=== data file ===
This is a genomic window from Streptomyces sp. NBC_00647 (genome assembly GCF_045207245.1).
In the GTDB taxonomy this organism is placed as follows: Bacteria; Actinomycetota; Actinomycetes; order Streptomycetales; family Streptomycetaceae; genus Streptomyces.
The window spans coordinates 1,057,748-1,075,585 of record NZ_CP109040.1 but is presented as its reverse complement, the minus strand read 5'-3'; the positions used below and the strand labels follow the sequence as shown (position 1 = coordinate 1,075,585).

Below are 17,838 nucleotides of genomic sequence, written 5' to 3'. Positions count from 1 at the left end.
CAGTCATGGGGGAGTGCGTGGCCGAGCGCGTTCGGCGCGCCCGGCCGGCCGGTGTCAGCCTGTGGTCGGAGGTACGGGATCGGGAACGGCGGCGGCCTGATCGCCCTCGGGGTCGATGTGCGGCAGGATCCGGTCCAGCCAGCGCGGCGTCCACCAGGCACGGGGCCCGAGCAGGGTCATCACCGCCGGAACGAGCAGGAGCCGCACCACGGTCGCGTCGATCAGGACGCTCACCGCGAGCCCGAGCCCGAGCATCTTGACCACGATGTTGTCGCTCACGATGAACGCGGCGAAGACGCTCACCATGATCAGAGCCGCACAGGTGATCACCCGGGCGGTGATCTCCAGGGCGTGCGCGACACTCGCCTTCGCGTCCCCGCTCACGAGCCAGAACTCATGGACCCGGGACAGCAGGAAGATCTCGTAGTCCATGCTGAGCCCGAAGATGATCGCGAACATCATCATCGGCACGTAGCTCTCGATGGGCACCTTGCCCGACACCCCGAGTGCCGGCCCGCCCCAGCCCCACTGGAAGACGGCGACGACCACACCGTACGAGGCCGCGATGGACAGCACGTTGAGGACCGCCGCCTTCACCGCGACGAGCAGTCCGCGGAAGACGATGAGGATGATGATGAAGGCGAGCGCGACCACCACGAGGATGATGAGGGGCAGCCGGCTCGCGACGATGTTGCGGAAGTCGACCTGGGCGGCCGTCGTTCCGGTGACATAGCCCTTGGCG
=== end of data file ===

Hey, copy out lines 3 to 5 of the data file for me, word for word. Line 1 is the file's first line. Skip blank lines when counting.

The window spans coordinates 1,057,748-1,075,585 of record NZ_CP109040.1 but is presented as its reverse complement, the minus strand read 5'-3'; the positions used below and the strand labels follow the sequence as shown (position 1 = coordinate 1,075,585).

Below are 17,838 nucleotides of genomic sequence, written 5' to 3'. Positions count from 1 at the left end.
CAGTCATGGGGGAGTGCGTGGCCGAGCGCGTTCGGCGCGCCCGGCCGGCCGGTGTCAGCCTGTGGTCGGAGGTACGGGATCGGGAACGGCGGCGGCCTGATCGCCCTCGGGGTCGATGTGCGGCAGGATCCGGTCCAGCCAGCGCGGCGTCCACCAGGCACGGGGCCCGAGCAGGGTCATCACCGCCGGAACGAGCAGGAGCCGCACCACGGTCGCGTCGATCAGGACGCTCACCGCGAGCCCGAGCCCGAGCATCTTGACCACGATGTTGTCGCTCACGATGAACGCGGCGAAGACGCTCACCATGATCAGAGCCGCACAGGTGATCACCCGGGCGGTGATCTCCAGGGCGTGCGCGACACTCGCCTTCGCGTCCCCGCTCACGAGCCAGAACTCATGGACCCGGGACAGCAGGAAGATCTCGTAGTCCATGCTGAGCCCGAAGATGATCGCGAACATCATCATCGGCACGTAGCTCTCGATGGGCACCTTGCCCGACACCCCGAGTGCCGGCCCGCCCCAGCCCCACTGGAAGACGGCGACGACCACACCGTACGAGGCCGCGATGGACAGCACGTTGAGGACCGCCGCCTTCACCGCGACGAGCAGTCCGCGGAAGACGATGAGGATGATGATGAAGGCGAGCGCGACCACCACGAGGATGATGAGGGGCAGCCGGCTCGCGACGATGTTGCGGAAGTCGACCTGGGCGGCCGTCGTTCCGGTGACATAGCCCTTGGCG